Federal Reserve chair nominee Janet Yellen indicated in a U.S. Senate hearing Thursday that she would continue to support the economy through stimulus measures. The Fed’s bond-buying program has helped spur the stock market by pumping it with extra cash. By Friday, the market was moving toward 16,000.
The stock market continues to defy gravity as the Dow Jones industrial average and the S&P 500 hit record-setting new highs. With corporate earnings season soon coming to a close, investors’ attention will turn to other issues.
Those issues continue to be the renewed budget and debt-ceiling battles in Washington. Given that stocks have not experienced anything larger than a 6 percent correction this year, the possibility of a more protracted decline exists. With the S&P 500 index up 23 percent this year, there has been concern that valuations are getting stretched.
The fact remains that expectations for a significant correction are widespread, but the trend is still bullish, even though many astute investors are neither buying nor selling.
Two Town Crier “50” stocks made news last week.
• Cisco Systems Inc. (CSCO; $21.50) tumbled early Thursday after analysts and investors reviewed Cisco’s earnings report, which missed Wall Street estimates. The company reported that it earned 37 cents per share on sales of $12.1 billion for the fiscal quarter that ended Oct. 26. Analysts had expected 41 cents per share on $12.36 billion.
Management blamed a number of factors, including the government shutdown and expenses associated with recent layoffs, while CEO John Chambers said in a conference call with analysts that the company received $600 million to $700 million fewer orders than anticipated. The impact on the federal business was approximately $50 million.
In other news, Cisco agreed to pay up to $863 million for the remaining stake of Insieme Networks, which makes data-center technology. Management also increased its share-repurchase program by $15 billion, which equates to roughly 12 percent of the outstanding stock.
The San Jose-based firm is the worldwide leader in networking that transforms how people connect, communicate and collaborate.
“While our revenue growth was below our expectation, we remain confident in our long-term goal to be the No. 1 IT company in the world,” Chambers said.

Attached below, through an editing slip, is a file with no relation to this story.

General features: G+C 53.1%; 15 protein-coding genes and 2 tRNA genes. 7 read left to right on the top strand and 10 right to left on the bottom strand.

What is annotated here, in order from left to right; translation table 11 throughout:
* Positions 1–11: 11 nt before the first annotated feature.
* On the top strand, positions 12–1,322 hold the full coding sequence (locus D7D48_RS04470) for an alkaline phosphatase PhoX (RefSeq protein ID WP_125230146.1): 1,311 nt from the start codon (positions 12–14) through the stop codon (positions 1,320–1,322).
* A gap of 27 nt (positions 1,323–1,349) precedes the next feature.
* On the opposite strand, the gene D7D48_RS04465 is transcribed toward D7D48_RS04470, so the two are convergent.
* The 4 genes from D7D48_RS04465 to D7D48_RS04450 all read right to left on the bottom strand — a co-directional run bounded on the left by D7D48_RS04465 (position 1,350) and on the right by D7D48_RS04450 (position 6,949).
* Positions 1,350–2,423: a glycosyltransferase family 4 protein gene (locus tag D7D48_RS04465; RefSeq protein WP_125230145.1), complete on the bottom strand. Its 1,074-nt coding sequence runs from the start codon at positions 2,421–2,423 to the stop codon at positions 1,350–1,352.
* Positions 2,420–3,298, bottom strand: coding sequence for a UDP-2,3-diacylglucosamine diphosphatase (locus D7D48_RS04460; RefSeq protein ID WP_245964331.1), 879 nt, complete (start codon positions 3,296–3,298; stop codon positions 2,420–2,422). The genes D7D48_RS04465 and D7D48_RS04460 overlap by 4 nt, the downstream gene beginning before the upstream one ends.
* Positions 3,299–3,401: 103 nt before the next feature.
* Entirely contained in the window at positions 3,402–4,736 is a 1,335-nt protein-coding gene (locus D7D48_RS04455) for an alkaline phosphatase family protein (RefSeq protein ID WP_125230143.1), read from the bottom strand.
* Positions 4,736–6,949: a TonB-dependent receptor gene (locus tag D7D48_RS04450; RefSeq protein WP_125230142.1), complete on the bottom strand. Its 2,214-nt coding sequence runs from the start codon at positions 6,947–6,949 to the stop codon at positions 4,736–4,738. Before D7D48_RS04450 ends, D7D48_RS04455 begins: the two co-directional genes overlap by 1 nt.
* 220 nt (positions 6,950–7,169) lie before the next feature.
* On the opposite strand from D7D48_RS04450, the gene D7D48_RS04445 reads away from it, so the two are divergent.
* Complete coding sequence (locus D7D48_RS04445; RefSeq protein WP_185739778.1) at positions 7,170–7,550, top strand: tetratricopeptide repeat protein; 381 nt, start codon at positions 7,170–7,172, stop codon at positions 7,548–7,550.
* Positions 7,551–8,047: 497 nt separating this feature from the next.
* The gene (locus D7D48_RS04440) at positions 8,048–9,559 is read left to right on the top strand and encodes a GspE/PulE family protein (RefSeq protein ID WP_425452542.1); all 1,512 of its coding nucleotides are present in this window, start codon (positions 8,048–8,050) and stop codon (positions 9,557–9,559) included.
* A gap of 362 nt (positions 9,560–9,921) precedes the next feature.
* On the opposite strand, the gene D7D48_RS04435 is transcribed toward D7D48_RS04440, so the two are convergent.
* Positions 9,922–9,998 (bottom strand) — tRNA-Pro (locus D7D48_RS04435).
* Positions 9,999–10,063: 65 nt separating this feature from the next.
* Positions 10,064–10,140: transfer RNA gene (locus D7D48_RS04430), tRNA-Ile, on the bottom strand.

Numerous analysts are dropping Cisco from their buy lists. While the downgrade is disappointing, Cisco’s valuation and yield keep it on the long-term buy list of some analysts. Deutsche Bank has downgraded Cisco from a buy to a hold.
Thirty-four brokers have projected a high target price of $32, with a low price of $16.
• Intel Corp (INTC; $24.66) last week acquired Kno Inc., an education software company that offers e-textbooks for interactive devices like computers and tablets. The move represents Intel’s expansion into mobile devices and provides good publicity.
Intel will introduce its pop-up stores, with the first launching in New York this week. The stores will remain open through the shopping season and close in late January.
Based in Santa Clara, Intel designs, manufacturers and sells integrated digital technology platforms worldwide. It offers microprocessors that process system data and control other devices in the system.
Intel’s latest report revealed revenue of $52.35 billion, with a gross profit of $33.15 billion, total cash of $19.22 billion and book value per share at $11.15.
Intel provides a 3.7 percent yield for share dividends. While there is concern that Intel’s growth is slowing along with PC sales, analysts expect profits to rise 12 percent annually over the next five years because the mobile market relies on its servers and chips. Nov. 4 was the ex-date for a dividend payment of $0.225.
The mean target price for Intel stock is $23.73, with a high of $30.
Clyde Noel is a Los Altos Hills resident and longtime investor in stocks.